A Formerly Anxious Kid Reflects on FEARLESS Heroine Gaia Moore

Alex Luppens-Dale attended Sarah Lawrence College and holds an MFA in Crative Nonfiction from The New School. She won the “Enthusiastic Reader Award” all four years of high school. She lives in New Jersey with her husband and cat. She can be found on Twitter @firstofautumn.


Until sometime during my sophomore year of high school, my AIM screen name was Fearless429. Eventually it became too embarrassing to explain to people (that was always the cycle with screen names, wasn’t it? You felt really cool until you had to tell someone what it meant). Gaia Moore, of the early-2000s Fearless series, was my hero when I was thirteen. While people like to reminisce about the various Sweet Valley series, I don’t feel like Gaia gets the love she deserves. I didn’t want to live in Sweet Valley, but I definitely wanted to be Gaia when I grew up or got to high school, whichever came first—and I firmly believed that would happen, even though I am about as far from fearless as it is possible to be.

The Fearless series was written by Francine Pascal and several ghostwriters between 1999 and 2004. There were a total of 36 novels in the main series, two super editions, and a four-book spin-off series about Gaia as an adult. There was also a pilot for a TV show that never aired, which I would have killed to see back in 2003 but of which, in 2018, I managed to endure about ten minutes.

Gaia is basically a superhero who knows multiple forms of martial arts and is not afraid to take down men who prey on other young women. She’s able to do these things because was born without the “fear gene” and her lack of fear means that she thinks faster than she would if she knew what it was to panic. I was a pretty anxious kid and as an adult I was diagnosed with an anxiety disorder. Not feeling fear sounded (still sounds!) so good.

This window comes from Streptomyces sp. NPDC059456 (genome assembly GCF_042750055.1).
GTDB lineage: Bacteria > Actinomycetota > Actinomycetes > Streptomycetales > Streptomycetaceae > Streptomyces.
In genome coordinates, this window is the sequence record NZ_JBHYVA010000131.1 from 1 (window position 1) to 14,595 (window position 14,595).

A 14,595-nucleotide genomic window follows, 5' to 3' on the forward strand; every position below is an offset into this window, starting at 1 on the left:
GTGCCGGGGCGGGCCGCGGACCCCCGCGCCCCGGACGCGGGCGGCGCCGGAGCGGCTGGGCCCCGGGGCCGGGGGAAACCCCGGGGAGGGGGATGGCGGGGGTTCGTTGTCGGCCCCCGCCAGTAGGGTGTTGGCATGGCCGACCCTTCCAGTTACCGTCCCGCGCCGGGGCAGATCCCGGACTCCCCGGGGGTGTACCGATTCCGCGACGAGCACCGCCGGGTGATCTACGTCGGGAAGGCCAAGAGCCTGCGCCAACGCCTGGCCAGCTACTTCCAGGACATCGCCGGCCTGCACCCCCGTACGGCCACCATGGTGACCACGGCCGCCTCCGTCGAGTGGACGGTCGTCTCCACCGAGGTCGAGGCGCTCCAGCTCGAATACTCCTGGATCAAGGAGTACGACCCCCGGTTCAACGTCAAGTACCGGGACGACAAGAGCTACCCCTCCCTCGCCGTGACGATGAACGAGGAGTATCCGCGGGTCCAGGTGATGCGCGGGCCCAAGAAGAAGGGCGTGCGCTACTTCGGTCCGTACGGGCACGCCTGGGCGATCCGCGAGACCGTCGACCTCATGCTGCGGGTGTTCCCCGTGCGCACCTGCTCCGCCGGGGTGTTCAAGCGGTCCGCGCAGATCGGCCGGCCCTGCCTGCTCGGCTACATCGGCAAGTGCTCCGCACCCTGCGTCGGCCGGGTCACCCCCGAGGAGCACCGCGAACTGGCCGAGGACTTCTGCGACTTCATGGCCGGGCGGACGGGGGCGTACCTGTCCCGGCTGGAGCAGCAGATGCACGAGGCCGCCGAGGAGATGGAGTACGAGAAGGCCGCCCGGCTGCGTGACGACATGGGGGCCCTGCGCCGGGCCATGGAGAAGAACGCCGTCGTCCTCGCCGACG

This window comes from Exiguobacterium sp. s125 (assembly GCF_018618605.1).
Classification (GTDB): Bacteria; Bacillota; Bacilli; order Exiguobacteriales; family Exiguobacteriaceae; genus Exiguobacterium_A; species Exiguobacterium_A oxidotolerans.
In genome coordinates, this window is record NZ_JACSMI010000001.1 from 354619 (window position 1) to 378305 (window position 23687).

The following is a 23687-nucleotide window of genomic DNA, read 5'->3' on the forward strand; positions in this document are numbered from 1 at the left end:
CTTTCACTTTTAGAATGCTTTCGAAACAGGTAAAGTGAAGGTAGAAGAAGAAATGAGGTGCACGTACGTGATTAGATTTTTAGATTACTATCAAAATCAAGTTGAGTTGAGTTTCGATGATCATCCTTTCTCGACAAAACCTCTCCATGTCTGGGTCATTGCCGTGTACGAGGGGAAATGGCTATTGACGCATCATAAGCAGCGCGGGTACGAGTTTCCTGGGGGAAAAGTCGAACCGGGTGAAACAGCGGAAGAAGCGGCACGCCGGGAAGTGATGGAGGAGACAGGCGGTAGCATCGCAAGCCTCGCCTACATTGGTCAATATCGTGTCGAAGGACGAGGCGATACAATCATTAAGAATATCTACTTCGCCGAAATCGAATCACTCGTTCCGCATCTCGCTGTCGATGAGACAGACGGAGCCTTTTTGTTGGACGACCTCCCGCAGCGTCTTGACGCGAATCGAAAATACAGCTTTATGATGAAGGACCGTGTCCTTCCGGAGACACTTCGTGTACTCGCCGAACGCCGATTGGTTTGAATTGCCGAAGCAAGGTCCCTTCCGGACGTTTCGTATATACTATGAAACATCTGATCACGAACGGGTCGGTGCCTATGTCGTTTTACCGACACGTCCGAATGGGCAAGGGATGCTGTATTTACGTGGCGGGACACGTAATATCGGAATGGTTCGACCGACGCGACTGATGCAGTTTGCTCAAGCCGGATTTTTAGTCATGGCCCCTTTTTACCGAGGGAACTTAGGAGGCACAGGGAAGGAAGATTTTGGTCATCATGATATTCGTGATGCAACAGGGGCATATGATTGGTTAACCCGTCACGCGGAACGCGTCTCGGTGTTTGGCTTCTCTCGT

Looking at Gaia as an adult, it’s slightly obnoxious that she has a genius-level IQ, a perfect visual memory, incredible martial arts skills, and is beautiful but does her best to downplay it. She is also very sarcastic and hilarious in her disdain for just about everyone around her. When I was younger she seemed more accessible to me than most other heroines simply because there were people who didn’t like her. She neither needed nor necessarily wanted anyone to like her, which was novel for me, the consummate people-pleaser.

It helped me a lot that, even accounting for Gaia’s superior senses, she was successful most of the time because she was prepared. She had been trained by her father, a CIA agent, to do the things she did. All things were possible if you were prepared enough. It also helped to be fearless or to ignore the fear, the anxiety, the panic, as best you could if you, like most people, possessed that mythical “fear gene.”

Though I remember things getting off the rails in the later books (only so many criminal organizations can be after one teenage girl before credulity is stretched to the breaking point), the early books had an internal logic and there were stakes. Gaia did not seem unbreakable. Things that happened in one book carried over to the other books—something that I don’t feel like happened in that many serialized novels back then. I recently revisited the first book and it held up better than I thought it would—there are only a couple of mentions of Dawson’s Creek, answering machines, and the popular kids wearing Banana Republic and Gap. I have little desire to read further in the series, but the jokes were still funny.

Gaia was the product of a team of ghostwriters, but she meant so much to me as an anxious middle schooler. I read most of the books around the time my parents split up, so it was nice to retreat into a tough girl who was basically raising herself. If Gaia could do that, I’d be all right. And I was. 

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